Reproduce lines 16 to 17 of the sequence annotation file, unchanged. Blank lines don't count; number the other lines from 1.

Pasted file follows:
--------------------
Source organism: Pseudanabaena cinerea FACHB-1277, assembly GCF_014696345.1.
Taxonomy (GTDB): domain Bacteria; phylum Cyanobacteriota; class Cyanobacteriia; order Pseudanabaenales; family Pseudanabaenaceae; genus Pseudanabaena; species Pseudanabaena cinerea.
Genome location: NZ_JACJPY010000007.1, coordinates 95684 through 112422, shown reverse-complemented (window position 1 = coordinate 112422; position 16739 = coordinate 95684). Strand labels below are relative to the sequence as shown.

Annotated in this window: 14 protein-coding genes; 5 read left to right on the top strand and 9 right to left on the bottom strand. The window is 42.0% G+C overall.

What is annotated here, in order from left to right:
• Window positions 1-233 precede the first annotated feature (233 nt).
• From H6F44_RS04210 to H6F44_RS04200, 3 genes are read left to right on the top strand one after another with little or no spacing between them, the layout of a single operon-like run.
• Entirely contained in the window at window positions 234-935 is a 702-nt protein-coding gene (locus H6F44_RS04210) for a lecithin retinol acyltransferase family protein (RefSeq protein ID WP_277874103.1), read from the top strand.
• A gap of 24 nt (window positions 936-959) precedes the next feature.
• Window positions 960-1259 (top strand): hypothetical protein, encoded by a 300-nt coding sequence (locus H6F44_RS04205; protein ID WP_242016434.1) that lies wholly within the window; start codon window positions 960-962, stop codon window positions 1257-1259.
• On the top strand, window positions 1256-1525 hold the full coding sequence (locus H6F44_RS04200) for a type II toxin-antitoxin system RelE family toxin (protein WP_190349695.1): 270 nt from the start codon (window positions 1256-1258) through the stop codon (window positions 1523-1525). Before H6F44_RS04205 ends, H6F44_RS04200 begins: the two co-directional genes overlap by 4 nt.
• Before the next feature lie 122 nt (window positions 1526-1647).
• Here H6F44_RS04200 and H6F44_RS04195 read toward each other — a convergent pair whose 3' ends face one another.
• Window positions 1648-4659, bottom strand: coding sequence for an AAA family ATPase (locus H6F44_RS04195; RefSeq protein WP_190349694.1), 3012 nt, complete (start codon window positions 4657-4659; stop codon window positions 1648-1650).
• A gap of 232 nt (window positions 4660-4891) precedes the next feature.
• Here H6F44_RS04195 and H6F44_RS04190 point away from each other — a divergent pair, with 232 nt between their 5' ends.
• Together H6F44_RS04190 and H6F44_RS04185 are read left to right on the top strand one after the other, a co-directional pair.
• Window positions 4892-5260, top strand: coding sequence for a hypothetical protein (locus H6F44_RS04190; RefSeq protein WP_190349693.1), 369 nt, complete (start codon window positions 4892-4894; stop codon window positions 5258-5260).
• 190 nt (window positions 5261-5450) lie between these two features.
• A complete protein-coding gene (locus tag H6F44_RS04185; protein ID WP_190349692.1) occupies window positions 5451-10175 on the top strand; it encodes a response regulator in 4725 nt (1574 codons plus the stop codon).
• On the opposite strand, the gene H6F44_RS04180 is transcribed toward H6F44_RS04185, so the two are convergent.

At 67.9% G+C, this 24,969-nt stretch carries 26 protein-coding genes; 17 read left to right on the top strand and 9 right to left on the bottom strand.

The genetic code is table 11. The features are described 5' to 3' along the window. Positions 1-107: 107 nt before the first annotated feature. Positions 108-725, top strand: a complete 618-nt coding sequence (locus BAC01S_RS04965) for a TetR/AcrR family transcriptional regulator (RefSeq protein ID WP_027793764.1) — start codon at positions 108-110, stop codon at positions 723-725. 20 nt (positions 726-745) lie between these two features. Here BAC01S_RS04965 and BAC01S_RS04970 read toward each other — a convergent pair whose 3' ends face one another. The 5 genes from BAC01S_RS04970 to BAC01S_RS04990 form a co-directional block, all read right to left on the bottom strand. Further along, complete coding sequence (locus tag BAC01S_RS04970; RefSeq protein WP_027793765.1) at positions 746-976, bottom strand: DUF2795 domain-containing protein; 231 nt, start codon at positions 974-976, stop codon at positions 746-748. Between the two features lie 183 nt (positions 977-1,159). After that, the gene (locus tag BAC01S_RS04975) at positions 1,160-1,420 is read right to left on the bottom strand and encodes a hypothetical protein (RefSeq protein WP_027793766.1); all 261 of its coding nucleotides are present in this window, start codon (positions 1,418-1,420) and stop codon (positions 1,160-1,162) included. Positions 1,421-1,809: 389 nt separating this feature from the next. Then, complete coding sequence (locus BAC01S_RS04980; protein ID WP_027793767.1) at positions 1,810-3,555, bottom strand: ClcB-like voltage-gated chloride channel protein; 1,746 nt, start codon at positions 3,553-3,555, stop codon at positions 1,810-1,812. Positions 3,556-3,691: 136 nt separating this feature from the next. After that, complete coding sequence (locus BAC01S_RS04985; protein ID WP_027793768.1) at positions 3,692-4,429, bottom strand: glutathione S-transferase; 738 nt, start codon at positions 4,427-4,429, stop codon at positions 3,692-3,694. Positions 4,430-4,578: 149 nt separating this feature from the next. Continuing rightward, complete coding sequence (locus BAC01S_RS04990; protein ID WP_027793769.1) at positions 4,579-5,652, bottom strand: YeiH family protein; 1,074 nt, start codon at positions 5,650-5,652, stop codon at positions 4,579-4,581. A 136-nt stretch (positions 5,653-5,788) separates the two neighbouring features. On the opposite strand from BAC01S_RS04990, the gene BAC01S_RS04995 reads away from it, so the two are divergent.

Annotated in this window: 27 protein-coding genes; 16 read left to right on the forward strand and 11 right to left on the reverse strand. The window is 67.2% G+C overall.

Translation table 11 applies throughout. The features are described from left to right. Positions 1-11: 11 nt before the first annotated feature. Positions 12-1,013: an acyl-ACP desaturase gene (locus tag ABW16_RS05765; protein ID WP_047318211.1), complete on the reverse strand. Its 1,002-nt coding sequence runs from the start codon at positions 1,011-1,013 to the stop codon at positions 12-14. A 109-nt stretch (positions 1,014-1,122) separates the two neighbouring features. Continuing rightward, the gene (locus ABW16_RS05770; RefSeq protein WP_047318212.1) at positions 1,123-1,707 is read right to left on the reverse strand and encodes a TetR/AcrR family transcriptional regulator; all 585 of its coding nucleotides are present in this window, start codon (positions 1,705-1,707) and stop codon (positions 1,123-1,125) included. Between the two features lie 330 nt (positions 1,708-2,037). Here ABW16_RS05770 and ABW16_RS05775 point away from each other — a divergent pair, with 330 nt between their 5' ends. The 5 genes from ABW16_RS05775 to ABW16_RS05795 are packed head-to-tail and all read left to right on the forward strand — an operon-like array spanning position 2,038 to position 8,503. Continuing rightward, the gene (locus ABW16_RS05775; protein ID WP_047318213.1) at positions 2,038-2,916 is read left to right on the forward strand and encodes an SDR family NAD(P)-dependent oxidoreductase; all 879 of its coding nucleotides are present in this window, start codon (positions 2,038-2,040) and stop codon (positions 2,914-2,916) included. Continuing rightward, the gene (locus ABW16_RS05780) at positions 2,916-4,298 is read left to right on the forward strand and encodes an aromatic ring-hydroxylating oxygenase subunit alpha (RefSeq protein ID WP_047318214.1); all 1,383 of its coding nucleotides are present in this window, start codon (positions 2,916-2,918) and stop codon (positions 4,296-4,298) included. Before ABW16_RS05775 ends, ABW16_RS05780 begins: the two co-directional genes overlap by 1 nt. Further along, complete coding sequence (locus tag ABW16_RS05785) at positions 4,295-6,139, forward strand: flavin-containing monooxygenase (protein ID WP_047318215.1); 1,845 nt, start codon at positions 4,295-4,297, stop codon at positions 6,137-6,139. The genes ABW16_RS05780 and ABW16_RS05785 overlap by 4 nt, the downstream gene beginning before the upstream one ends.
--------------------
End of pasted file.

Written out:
• Here H6F44_RS04195 and H6F44_RS04190 point away from each other — a divergent pair, with 232 nt between their 5' ends.
• Together H6F44_RS04190 and H6F44_RS04185 are read left to right on the top strand one after the other, a co-directional pair.